The gate 408 is also usable to isolate the container 402 after being supplied with articles through the chute 406, e.g. by upward movement of the platform 424. In this case the movement of the platform 424 may be reversed for a short period during initial insertion of the gate 408.
The gate 404 is removed to open the outlet 408 by operating the drive means 422 to move the band 416 so that the pulley 410 and support 412 are withdrawn against the tension of spring 414.
The gate 408 could be moved by direct action on the support 412, e.g. by means of a pneumatic piston, in conjunction with tensioning means for the band 416, instead of by the spring 414 and drive means 422 for the band.
A gate similar to the gate 408 could be used to close the outlet 8 in FIG. 1, or as the closure 80 in FIG. 4, 180 in FIG. 9, or 380 in FIG. 11.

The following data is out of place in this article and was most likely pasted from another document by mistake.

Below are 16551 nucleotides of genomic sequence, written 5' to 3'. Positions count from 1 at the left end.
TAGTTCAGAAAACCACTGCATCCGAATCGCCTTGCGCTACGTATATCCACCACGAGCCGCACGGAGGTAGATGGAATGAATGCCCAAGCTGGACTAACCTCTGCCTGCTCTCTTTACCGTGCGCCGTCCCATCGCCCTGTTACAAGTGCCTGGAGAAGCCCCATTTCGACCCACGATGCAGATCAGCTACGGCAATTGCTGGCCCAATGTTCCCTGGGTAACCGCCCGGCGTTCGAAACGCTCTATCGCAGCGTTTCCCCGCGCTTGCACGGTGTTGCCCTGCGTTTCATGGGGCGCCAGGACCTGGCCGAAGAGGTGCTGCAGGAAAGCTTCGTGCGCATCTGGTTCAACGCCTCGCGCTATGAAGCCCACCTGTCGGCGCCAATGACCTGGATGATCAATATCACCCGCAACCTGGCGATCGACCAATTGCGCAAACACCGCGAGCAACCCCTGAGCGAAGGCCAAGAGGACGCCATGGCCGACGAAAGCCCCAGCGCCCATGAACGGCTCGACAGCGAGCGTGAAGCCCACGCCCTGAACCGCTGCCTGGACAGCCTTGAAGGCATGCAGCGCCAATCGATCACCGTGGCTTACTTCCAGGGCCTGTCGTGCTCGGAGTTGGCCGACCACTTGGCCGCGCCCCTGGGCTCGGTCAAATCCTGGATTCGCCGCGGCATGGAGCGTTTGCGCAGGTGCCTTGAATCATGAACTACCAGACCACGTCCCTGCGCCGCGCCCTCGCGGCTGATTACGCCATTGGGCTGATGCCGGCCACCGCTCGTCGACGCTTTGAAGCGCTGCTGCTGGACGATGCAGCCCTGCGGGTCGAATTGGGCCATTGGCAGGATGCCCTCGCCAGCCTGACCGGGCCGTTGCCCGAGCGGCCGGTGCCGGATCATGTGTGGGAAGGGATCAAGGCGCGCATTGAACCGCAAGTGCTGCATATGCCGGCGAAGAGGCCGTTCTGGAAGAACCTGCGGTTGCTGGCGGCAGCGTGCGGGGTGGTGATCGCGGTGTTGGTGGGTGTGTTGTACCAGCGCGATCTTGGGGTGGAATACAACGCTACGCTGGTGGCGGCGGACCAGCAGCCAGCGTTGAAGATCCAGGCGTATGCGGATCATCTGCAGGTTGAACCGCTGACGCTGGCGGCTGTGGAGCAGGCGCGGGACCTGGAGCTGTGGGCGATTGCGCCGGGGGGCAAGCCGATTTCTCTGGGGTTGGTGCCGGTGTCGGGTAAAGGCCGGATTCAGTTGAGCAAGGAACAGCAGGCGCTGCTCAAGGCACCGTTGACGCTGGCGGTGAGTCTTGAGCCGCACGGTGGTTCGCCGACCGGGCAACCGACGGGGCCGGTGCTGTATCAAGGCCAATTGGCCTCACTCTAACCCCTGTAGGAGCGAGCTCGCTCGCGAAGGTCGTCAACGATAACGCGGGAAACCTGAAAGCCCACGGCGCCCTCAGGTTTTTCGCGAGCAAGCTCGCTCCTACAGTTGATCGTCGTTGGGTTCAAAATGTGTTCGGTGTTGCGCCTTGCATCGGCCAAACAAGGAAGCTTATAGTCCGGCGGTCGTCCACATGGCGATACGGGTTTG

The tray loading and unloading apparatus shown in FIGS. 14 to 16 comprises conveyor means 430 for delivering a stack of rod-like articles to a junction with a stack elevator 432. A reversible reservoir conveyor section 434 also connects with the junction. The elevator 432 leads down to a short horizontal conveyor section 436 beyond which is a further elevator 438. The conveyors and elevators 430-438 comprises opposed laterally spaced bands (which may be provided with spaced protrusions). The construction and operation of an elevator for a stack of rod-like articles is described and illustrated in British Patent Specification No. 1,453,193. The elevator 438 terminates at an outlet 440 over which a tray 442 may be inverted for loading or unloading.